Is it a Behaviour of Concern or is it Occupational Violence?   Or is it both?

A behaviour of concern has been defined by Emerson (1995) as:

Behaviour of such intensity, frequency and duration that the physical safety of the person or others is placed or is likely to be placed in serious jeopardy, or behaviour which is likely to seriously  limit use of, or result in the person being denied access to ordinary community facilities, services and experiences.

Occupational Violence may be defined as any incident where a worker or group of workers is abused, threatened or assaulted in circumstances arising out of, or in the course of their employment. Worksafe Victoria helps clarify client-initiated occupational violence as:

Client-initiated occupational violence involves a person in the care of an organisation or someone seeking a service.

The difficulty when considering whether an incident involving a person living with a disability does fit the category of occupational violence may lie in the interpretation of the intent or function behind the behaviour.

An absence of formed intent in the mind of the aggressor to assault a worker does not disqualify that act of aggression or violence from being classified as occupational violence.

Despite varying interpretations of the intent or function behind the behaviour, behaviours of concern that involve aggression or violence towards another individual where it is occurring in a workplace are also examples of occupational violence. Hence there are many situations where the one incident would involve both behaviours of concern and occupational violence.

After all, whether a worker is punched in the face by someone who did or did not intend to punch the worker in the face, the worker has still been struck in the face which is unacceptable. We must continuously improve the way we manage these risks.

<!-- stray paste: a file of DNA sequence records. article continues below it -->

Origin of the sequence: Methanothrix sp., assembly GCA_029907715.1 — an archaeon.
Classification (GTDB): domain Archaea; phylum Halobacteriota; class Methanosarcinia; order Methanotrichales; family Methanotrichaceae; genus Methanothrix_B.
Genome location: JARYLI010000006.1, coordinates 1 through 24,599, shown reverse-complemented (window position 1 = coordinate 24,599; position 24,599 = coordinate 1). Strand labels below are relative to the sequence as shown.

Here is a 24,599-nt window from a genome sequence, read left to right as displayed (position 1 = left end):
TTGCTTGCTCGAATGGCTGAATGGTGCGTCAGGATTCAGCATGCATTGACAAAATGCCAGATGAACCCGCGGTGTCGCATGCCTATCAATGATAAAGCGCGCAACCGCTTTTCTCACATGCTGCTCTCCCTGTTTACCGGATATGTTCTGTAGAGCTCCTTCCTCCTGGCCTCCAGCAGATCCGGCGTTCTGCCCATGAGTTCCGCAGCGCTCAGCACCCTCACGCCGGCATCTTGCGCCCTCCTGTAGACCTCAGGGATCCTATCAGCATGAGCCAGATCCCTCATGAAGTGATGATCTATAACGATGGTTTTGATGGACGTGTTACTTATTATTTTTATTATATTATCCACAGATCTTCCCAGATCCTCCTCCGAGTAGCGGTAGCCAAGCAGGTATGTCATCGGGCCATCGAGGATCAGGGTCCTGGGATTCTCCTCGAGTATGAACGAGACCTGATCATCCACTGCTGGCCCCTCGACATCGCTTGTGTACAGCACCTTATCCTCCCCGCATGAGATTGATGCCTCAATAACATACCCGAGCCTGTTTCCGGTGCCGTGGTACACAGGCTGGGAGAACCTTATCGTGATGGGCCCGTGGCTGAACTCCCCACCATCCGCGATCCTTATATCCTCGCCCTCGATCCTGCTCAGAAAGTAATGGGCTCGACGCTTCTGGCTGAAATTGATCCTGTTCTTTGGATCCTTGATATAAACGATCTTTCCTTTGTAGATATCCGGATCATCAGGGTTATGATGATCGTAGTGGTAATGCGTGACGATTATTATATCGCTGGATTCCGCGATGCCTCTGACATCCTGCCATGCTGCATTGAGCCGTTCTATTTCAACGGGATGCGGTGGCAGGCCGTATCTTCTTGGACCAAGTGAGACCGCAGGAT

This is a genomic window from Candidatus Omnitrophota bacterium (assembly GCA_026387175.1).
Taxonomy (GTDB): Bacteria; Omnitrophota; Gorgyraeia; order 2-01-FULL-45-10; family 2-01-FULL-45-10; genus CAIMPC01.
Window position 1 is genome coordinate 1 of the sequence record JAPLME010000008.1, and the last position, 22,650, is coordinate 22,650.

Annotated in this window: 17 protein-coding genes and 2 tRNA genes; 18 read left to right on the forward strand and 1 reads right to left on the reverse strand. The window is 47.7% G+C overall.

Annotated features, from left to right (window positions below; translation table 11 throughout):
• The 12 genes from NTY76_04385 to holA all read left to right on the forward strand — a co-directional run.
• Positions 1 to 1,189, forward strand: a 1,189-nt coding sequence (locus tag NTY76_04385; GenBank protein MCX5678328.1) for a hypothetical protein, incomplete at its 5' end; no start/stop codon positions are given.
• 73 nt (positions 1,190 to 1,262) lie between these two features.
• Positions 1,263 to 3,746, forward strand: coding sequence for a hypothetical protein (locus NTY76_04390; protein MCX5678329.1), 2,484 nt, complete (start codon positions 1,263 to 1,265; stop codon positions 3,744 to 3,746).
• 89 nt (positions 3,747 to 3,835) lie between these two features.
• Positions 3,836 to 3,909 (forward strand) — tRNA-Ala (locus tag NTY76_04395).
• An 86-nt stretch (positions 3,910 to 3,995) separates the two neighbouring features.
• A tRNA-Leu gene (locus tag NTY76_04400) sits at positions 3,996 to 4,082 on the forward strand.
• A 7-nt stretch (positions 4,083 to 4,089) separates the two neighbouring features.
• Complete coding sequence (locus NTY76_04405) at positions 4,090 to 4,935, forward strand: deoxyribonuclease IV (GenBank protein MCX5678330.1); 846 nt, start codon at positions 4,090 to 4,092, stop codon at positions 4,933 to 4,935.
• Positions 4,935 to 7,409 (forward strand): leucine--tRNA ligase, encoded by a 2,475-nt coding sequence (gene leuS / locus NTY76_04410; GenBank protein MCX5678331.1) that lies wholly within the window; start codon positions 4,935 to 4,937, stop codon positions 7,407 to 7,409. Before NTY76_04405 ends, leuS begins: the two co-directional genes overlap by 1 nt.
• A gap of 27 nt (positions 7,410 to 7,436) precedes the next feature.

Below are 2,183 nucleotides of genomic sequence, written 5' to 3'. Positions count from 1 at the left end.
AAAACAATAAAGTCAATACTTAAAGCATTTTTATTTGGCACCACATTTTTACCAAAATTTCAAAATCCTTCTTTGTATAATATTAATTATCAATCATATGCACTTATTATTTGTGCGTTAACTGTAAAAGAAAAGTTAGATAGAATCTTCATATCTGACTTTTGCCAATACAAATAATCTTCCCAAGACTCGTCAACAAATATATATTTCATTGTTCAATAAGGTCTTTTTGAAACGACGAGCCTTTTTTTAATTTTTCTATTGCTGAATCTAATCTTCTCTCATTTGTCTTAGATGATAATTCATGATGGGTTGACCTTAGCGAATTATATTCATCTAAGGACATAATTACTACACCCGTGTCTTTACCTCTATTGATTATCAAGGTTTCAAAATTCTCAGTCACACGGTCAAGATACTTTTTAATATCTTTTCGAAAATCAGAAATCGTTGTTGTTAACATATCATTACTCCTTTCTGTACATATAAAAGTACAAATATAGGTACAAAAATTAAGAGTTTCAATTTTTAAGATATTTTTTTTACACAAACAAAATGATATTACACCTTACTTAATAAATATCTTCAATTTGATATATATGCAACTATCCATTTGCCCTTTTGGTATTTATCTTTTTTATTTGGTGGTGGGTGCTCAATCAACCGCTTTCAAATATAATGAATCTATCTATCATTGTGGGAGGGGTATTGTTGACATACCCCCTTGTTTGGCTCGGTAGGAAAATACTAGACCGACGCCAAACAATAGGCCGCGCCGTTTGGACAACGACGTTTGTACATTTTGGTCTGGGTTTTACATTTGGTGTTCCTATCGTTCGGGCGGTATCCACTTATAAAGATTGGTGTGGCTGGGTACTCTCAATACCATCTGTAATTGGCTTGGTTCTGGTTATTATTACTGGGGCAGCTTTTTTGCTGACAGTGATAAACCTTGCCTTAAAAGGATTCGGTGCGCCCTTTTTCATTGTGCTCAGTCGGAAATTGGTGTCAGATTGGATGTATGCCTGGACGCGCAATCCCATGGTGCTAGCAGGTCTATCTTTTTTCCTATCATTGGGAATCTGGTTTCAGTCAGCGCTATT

In this context, a suitable immediate response on behalf of the worker to avoid being harmed will in large part depend on the mobility of the aggressor. For an aggressor with limited mobility, a worker may simply need to move a few metres away to be safe from further harm. If confronted by an aggressor with unrestricted mobility, a worker may need to take more pivotal action to remove themselves from harm’s way while causing no harm to the people they are supporting.

Once safe from further harm, the worker should consider the intent or function behind the behaviour when implementing positive behaviour support strategies in order to prevent a repeated incident.

Staff need to have the skills to effectively manage the risks of occupational violence and behaviours of concern, especially during the period before positive behaviour support strategies are fully effective.

Is your organisation accurately collecting and analysing incident data, and implementing effective risk management strategies based on its own experience while benchmarking industry standards?

Is there misunderstanding of behaviours of concern and occupational violence that is impacting the quality of the information upon which your organisation is making decisions about the risks of occupational violence?

Every organisation has the duty of care to take all reasonably practicable measures to protect all members of staff and others who come in to the workplace from foreseeable harm. Are you and your organisation meeting your duty of care?

Should you wish to discuss how best to manage these challenges, please do not hesitate to contact Holland Thomas & Associates.

Holland Thomas & Associates

Travis Hol­land
Man­ag­ing Direc­tor
Hol­land Thomas & Asso­ciates
Travis Holland email address